You Still Can’t Smoke ‘Em If You Got ‘Em in Seaside Heights, NJ
Back in the 1980’s when I used to come down to Seaside Heights as a teenager I would always get hooked and play some of the boardwalk games. For the most part, it was to “WIN CHOICE” which included the biggest stuffed animal to give to my date. Another game I’d indulge, was contributing to my then cigarette smoking habit. It required the tossing of an oversized inflatable ball into what looked like a boxing ring filled with divots. The goal was to hope the ball landed on the divot that would award you a carton of your favorite smokes.
I wasn’t always successful, perhaps a blessing in disguise. I am happy to report I quit smoking cigarettes in 1989.
What a difference a smarter choice makes. Fast forward to today as the habit of smoking continues to become taboo, it was already prohibited on the beaches in Seaside Heights. If you want to smoke on the boardwalk in Seaside Heights it will cost you. A new ordinance was passed last Wednesday that made the Seaside Heights boardwalk totally smoke free. That means you can’t smoke ANYTHING. If you do, you will be asked to leave or be issued a summons. That includes tobacco products and marijuana.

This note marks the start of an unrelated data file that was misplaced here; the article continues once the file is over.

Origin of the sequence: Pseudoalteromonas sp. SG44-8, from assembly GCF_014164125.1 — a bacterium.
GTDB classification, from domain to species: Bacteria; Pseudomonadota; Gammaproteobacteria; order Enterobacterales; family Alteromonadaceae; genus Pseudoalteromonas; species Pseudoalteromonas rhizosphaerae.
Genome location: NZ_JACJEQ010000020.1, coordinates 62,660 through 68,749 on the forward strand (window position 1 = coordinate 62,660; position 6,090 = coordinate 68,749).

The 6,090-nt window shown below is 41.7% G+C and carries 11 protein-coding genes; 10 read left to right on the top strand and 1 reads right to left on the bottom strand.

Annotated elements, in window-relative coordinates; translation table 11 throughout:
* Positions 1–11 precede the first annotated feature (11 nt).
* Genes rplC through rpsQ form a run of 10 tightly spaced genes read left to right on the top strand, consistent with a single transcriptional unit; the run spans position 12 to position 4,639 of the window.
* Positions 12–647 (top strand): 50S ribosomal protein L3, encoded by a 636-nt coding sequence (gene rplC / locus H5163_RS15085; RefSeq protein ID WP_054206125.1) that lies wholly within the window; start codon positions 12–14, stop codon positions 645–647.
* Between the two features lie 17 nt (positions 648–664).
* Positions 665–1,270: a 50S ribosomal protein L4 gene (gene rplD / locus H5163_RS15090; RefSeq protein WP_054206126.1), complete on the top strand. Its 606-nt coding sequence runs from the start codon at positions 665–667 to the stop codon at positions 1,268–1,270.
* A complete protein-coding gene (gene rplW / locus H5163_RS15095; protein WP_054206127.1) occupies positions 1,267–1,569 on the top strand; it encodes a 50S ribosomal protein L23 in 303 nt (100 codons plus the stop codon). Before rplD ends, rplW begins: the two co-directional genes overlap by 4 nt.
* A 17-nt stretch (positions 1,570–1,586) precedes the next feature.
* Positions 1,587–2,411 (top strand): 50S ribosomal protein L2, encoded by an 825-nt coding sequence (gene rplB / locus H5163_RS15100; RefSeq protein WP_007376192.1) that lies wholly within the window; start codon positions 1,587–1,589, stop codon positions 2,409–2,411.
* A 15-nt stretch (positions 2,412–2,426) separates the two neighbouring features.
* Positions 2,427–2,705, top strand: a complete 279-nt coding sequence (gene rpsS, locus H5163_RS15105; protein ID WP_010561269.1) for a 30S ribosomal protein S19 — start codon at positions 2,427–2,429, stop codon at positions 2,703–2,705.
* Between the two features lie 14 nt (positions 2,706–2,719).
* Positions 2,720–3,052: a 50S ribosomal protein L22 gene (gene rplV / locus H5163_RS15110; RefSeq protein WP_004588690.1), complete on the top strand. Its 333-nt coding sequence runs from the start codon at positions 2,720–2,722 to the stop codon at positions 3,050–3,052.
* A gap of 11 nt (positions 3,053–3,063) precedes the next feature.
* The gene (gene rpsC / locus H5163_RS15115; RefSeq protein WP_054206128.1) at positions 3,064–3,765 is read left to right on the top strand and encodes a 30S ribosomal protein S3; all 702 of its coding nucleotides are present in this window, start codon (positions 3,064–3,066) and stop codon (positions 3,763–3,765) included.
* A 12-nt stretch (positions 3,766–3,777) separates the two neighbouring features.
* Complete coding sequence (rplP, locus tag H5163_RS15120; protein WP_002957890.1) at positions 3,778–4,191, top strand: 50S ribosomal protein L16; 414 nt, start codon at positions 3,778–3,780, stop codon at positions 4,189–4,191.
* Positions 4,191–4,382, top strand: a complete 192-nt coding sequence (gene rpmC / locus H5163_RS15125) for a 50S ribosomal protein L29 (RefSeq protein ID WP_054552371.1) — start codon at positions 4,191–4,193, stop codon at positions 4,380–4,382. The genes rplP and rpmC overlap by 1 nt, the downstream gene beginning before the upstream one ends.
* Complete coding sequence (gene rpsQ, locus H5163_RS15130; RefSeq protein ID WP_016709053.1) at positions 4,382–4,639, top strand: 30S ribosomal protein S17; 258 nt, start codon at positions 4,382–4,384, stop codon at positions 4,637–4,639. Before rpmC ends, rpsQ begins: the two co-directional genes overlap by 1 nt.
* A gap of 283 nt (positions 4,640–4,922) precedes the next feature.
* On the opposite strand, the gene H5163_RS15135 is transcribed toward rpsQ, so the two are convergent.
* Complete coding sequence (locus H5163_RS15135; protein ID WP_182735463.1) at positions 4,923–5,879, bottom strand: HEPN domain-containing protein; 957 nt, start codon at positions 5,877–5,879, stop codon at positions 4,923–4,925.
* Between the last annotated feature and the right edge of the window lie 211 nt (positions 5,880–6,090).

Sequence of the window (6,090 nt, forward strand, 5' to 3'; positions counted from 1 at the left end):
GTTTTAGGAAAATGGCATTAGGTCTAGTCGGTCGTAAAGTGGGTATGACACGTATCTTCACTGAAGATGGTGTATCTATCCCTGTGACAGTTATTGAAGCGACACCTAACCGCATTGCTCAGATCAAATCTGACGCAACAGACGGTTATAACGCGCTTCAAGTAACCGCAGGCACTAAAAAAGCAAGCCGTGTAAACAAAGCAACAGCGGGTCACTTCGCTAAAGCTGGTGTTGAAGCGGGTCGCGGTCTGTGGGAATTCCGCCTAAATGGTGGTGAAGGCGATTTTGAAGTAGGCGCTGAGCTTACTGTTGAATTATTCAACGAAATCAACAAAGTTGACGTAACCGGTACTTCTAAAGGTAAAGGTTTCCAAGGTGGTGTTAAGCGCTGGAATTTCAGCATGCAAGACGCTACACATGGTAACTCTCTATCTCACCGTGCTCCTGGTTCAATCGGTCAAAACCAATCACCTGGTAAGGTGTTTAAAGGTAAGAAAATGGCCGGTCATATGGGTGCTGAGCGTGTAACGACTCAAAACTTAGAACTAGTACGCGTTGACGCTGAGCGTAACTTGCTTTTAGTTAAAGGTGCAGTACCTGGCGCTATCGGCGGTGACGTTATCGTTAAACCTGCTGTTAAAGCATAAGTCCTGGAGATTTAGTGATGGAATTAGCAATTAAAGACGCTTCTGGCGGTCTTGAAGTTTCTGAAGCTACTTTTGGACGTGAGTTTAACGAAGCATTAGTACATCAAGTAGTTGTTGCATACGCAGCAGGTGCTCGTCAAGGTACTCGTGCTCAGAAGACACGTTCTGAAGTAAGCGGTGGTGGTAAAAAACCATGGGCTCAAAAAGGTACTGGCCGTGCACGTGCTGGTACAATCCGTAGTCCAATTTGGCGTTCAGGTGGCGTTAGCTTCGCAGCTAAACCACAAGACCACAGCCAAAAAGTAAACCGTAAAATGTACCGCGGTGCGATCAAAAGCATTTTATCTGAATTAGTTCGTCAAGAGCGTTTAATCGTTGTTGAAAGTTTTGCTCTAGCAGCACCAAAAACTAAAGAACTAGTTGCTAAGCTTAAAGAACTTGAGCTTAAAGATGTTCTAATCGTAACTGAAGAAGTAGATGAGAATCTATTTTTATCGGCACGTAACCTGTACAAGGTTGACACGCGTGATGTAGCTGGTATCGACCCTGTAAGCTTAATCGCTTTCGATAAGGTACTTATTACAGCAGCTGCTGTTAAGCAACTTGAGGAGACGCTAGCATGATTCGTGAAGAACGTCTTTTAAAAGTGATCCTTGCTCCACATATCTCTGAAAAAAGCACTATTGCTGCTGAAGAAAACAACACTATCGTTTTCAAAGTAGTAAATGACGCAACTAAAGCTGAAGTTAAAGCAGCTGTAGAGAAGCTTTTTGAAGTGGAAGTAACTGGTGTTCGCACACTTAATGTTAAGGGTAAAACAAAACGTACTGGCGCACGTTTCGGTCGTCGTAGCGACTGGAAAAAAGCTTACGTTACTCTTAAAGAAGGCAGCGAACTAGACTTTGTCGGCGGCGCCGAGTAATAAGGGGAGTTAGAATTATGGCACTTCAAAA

Even though Governor Murphy singed a law allowing the use recreational pot legal for those over 21, there are still restrictions as to where. Furthermore, if you have a medical reason to light up, those same restrictions apply. In fact, medical marijuana use in the state of New Jersey is not allowed on Scholl campuses, beaches or parks.
You may be thinking well what about the designated area’s that was set up prior, like on the ramps leading down from the boardwalk towards the street? Nope. You will soon notice a valiant effort to remove those ashtrays and new signs being posted to enforce the new rules.
According to Seaside Heights Mayor Anthony Vaz, “the law allows them to smoke elsewhere but now they cannot do so anywhere near the beachfront. We can’t stop them from walking down the street and smoking it,” Vaz said. “We also have to have a reason to stop them.”
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